“I was incredibly excited when I found out about the amount of high-quality collagen that is in jellyfish,” said Mis Solval. “One of the most important qualities was that jellyfish collagen is edible and can be used to create a diverse grouping of dry food ingredients like stabilizers and thickeners as well as collagen peptide supplements.”

Mis Solval’s experience in the food industry and his expertise in engineering novel foods using modern technologies, and UGA Marine Extension and Georgia Sea Grant’s history with the fishing industry in Georgia, created a synergy that made it possible to accomplish common goals, Fluech said.

“Having Kevin as a part of the team as a food engineer is so vital to the entire research effort,” Fluech added.

Workers process harvested cannonball jellyfish on a metal tableCreating a domestic market for jellyfish could be a much-needed boost for the Georgia coast, which has had to adapt over time to natural and man-made changes in the fishing industry. One company, Golden Island International, already invested in a processing facility in McIntosh County, where the jellyfish are dried and salted before being shipped to Asia.

“Developing these new methods for harvesting and production will be beneficial for a variety of working parties — particularly plant employees and fishermen,” Stivers said. “This will allow seasonal shrimpers and companies to develop more year-round objectives and keep their jobs.”

For domestic companies, it also mitigates their risk by limiting the percentage of revenue that comes from overseas business — a dangerous gamble in cases of trade wars or increased tariffs. Generating a domestic revenue stream is beneficial and allows the seafood industry to capitalize on multiple outlets of income.

For more information about the UGA Department of Food Science and Technology, visit foodscience.uga.edu. Follow new developments from UGA Marine Extension and Georgia Sea Grant at gacoast.uga.edu.


Sean Montgomery Social Media & Public Relations Coordinator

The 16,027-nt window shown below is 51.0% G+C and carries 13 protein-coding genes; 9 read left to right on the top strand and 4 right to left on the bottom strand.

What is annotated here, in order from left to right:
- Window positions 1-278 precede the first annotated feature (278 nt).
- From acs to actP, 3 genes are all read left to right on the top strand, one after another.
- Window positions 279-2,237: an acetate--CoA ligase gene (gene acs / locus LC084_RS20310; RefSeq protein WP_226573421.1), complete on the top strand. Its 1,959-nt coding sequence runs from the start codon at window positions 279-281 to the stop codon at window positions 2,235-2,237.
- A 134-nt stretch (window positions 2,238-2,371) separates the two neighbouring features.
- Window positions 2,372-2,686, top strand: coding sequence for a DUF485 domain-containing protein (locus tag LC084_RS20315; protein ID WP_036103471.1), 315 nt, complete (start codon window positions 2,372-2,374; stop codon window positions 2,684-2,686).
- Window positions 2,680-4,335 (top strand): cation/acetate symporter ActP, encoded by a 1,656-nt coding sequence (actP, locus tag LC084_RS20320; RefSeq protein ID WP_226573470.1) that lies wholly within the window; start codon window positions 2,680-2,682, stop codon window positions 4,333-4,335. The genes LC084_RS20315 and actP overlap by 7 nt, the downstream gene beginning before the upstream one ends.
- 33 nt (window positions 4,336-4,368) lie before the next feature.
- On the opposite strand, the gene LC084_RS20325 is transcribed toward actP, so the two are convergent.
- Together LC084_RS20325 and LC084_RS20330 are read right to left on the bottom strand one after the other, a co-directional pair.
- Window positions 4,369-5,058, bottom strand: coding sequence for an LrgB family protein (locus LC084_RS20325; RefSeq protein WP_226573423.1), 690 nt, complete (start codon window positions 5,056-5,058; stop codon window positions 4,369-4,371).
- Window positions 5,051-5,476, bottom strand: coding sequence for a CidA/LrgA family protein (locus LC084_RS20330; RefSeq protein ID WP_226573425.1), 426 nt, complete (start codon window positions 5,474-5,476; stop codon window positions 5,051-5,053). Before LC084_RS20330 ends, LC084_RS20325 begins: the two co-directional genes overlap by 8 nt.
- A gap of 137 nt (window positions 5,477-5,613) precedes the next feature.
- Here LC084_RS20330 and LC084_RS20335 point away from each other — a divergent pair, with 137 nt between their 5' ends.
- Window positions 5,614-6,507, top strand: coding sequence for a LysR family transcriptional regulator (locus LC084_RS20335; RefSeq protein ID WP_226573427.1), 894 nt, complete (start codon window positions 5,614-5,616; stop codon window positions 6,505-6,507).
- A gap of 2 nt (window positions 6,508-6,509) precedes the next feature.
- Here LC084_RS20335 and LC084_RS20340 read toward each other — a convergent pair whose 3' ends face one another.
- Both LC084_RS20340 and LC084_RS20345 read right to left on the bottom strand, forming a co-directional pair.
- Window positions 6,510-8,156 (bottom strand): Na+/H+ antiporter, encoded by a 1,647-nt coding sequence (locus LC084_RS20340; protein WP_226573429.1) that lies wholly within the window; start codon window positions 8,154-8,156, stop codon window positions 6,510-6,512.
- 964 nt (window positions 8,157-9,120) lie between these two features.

sjm17362@uga.edu • 706-542-0944

Message from the Director

Greetings and I hope you all are well. 2020 has certainly been an interesting year. While it has been difficult on all of us, I am extremely proud of our faculty and staff for making sure we continue to conduct research and education in support of our coastal stakeholders.

Our team is working hard to help coastal communities adapt and respond to changing conditions. The National Sea Grant College program recently awarded funds to our fisheries extension specialists who will work with seafood processors to implement COVID-safety training programs for their employees. The funds will also support initiatives to market local seafood through the development of a seafood trail. Our coastal hazards specialists are providing landscape certification training to individuals looking to expand or establish landscape businesses thanks to funding from the UGA Small Business Development Center.

We’re also continuing to engage K-12 and college students through our education and fellowship programs. Our marine educators developed a suite of virtual programs this fall, and the UGA Aquarium has officially reopened for small group visits so that people can safely resume learning about native marine life and coastal habitats in person. We also welcomed a new cohort of more than 30 undergraduate, graduate and postgraduate students who are participating in our research traineeship, State Fellowship, Knauss Fellowship and Marine Education Fellowship programs.

As you can see, we are trying hard to meet stakeholder needs and assist coastal communities.  We appreciate your support and understanding and look forward to resuming some of the activities that we cannot do safely under current conditions.

Please stay safe and take care of yourself and your loved ones.


Mark Risse
Director of Marine Extension and Georgia Sea Grant


Stay connected to the coast. Subscribe to our newsletter today!